Outcome after resection of hepatic and pulmonary metastases of colorectal cancer

Hannes Neeff, Wolfram Hörth, Frank Makowiec, Eva Fischer, Andreas Imdahl, Ulrich T Hopt, Bernward Passlick
Journal of Gastrointestinal Surgery 2009, 13 (10): 1813-20

INTRODUCTION: Multimodal therapies (especially surgery of metastases and "aggressive" chemotherapy) in patients with metastases of colorectal cancers (CRC) are increasingly performed and may provide long-term survival in selected patients with more than one location of metastases. In the current literature, there are only few studies with relatively low patient numbers reporting on the outcome after resection of both hepatic and pulmonary metastases of CRC. We therefore evaluated survival of patients who underwent sequential resection of hepatic and pulmonary metastases under potentially curative intention.

MATERIAL AND METHODS: From 1987 until 2006, 44 patients (32% female; median age, 58 years) with hepatic and pulmonary CRC metastases underwent resections at both metastatic sites. The primary CRCs were in 50% rectal and in 50% colonic carcinomas (61% node positive, all with free resection margins). Metastases occurred synchronously (regarding primary CRC) in 32% of the patients. In 86%, liver resection was performed prior to pulmonary resection. The first resection of metastases was performed a median of 16 months after resection of the primary CRC; the median interval between the first and the second resection of metastases was 7 months. Forty-seven percent of the patients also underwent at least a third metastasectomy. During resection of the first and second site of metastases, free margins were achieved in 98% and 95%, respectively. Survival analysis was performed using Kaplan-Meier and Cox regression methods.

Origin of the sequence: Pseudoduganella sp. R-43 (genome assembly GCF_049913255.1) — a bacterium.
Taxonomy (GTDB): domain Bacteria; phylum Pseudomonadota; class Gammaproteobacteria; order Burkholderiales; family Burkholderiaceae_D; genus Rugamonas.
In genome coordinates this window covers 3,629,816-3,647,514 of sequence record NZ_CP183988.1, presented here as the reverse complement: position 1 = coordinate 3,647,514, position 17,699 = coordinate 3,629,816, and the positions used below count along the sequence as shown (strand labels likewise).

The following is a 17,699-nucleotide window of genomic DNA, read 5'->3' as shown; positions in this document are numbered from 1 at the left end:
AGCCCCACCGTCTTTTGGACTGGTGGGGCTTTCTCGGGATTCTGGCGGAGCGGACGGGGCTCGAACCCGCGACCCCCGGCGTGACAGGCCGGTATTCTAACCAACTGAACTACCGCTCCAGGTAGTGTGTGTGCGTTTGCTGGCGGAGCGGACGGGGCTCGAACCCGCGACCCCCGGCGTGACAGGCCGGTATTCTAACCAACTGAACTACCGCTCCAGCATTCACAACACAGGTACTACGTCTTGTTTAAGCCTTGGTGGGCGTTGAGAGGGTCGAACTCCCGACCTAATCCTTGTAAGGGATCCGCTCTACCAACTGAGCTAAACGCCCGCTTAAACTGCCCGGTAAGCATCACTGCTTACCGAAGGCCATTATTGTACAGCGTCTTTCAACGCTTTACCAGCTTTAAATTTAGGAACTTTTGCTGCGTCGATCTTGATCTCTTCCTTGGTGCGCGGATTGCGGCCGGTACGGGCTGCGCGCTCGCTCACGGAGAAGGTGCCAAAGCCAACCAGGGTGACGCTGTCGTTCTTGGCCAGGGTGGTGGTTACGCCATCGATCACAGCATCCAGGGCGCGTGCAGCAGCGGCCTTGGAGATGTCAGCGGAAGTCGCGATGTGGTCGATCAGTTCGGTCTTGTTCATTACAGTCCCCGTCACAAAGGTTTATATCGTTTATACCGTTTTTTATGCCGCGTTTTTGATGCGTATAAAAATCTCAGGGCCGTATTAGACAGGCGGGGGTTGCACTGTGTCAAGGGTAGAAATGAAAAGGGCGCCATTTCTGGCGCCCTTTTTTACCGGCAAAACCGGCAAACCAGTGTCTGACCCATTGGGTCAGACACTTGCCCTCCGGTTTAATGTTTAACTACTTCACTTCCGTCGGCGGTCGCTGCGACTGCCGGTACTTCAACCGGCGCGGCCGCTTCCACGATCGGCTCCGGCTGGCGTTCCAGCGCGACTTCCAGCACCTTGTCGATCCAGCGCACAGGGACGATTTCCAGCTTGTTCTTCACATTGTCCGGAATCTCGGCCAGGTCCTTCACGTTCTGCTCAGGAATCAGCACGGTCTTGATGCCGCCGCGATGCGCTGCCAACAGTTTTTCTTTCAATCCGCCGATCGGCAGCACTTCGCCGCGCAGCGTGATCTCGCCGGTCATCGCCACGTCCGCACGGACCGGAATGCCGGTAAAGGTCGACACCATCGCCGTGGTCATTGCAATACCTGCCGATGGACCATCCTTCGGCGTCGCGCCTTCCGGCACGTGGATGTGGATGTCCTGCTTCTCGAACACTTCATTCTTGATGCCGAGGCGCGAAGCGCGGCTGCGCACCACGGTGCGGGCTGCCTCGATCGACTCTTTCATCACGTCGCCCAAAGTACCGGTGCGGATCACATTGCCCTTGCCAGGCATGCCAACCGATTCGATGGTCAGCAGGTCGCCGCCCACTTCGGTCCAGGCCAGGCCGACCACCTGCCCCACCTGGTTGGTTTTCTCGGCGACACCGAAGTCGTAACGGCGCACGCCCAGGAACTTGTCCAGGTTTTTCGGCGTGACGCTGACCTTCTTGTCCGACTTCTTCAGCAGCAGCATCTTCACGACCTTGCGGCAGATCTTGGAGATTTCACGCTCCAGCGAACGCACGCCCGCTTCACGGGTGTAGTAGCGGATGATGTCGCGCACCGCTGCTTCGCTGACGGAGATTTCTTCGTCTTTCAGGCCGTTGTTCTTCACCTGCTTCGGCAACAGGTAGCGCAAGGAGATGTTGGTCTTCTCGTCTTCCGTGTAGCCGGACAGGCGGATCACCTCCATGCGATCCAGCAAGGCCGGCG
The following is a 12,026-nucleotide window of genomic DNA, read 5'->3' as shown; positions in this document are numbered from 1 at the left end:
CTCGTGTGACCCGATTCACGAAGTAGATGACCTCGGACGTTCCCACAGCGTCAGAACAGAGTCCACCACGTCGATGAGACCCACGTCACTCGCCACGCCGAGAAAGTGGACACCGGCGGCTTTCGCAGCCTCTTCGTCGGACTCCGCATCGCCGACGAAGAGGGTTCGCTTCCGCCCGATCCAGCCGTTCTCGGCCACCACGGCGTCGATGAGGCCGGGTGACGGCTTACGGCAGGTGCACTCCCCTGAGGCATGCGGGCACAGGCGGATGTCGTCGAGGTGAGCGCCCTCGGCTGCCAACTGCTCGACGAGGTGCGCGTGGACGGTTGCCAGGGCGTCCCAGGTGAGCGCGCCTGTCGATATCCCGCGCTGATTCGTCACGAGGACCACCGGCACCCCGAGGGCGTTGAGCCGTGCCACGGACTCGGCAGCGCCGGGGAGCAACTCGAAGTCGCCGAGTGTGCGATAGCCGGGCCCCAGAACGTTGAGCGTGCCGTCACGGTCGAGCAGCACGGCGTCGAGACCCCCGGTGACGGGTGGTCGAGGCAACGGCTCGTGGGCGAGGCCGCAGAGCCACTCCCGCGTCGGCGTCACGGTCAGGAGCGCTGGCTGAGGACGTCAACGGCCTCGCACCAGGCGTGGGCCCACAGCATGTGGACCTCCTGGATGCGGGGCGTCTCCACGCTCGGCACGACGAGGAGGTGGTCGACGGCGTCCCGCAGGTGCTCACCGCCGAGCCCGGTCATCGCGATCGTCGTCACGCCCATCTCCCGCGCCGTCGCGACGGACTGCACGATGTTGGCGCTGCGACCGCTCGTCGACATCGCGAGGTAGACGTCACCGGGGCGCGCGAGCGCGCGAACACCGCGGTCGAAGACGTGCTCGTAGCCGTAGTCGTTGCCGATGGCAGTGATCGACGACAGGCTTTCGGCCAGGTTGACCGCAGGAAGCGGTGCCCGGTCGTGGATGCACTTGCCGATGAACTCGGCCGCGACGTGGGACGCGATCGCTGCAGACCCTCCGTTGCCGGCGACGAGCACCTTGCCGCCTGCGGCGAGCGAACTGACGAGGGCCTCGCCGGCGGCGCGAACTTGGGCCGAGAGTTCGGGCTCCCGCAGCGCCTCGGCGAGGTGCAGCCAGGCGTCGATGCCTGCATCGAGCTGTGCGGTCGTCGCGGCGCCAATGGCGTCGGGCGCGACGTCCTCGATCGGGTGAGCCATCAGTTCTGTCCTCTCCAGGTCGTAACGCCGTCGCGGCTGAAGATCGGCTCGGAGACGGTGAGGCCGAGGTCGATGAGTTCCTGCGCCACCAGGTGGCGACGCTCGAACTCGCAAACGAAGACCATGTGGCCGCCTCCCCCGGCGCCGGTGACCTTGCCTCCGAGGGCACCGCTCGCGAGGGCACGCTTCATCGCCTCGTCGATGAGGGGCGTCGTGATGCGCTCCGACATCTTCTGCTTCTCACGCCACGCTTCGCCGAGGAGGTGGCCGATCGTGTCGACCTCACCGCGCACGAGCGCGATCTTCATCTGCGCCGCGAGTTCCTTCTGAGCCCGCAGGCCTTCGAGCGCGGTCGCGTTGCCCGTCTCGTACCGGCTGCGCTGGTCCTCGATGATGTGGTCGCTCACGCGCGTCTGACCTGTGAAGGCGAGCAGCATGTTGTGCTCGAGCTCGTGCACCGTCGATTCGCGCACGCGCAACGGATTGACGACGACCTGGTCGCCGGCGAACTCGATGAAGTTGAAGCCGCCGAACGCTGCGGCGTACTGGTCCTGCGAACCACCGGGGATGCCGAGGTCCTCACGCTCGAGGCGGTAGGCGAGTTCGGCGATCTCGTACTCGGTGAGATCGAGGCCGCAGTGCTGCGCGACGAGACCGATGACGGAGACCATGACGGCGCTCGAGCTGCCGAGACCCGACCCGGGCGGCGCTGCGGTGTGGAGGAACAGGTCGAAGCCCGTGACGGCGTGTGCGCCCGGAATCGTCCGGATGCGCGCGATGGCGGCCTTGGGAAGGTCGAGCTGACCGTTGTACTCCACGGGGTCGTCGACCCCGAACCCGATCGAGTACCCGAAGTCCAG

RESULTS: The 5-year survival rates (SV) were 64% after initial surgery of CRC, 42% after the first resection of metastases, and 27% after the last metastasectomy. Patients with synchronous metastases had a 5-year SV after first metastasectomy of 43% and in patients with metachronous metastases of 41% (n.s.). The location of the primary tumor (20% 5-year SV in rectal vs. 57% in colonic cancer; p < 0.02) and the lung as primary site of metastatic disease (5-year SV 0% vs. 60% in patients with primarily hepatic metastases only; p < 0.001) significantly influenced survival in univariate analysis. Patients with rectal cancer had a significantly higher frequency of the lung as first metastatic site (46%) compared to patients with colonic cancer (14%; p < 0.03). Multivariate survival analysis revealed the lung as first metastatic site and as the sole significant independent factor for the outcome (p < 0.001; relative risk vs. liver first metastases 4.7).

CONCLUSION: In selected patients with metastasized CRC resection of both hepatic and pulmonary metastases may improve survival rates or even provide long-term survival. Patients with lung as the first site of metastatic disease (either lung only or in combination with hepatic metastases) have a significantly worse outcome than patients with metastases primarily confined to the liver.


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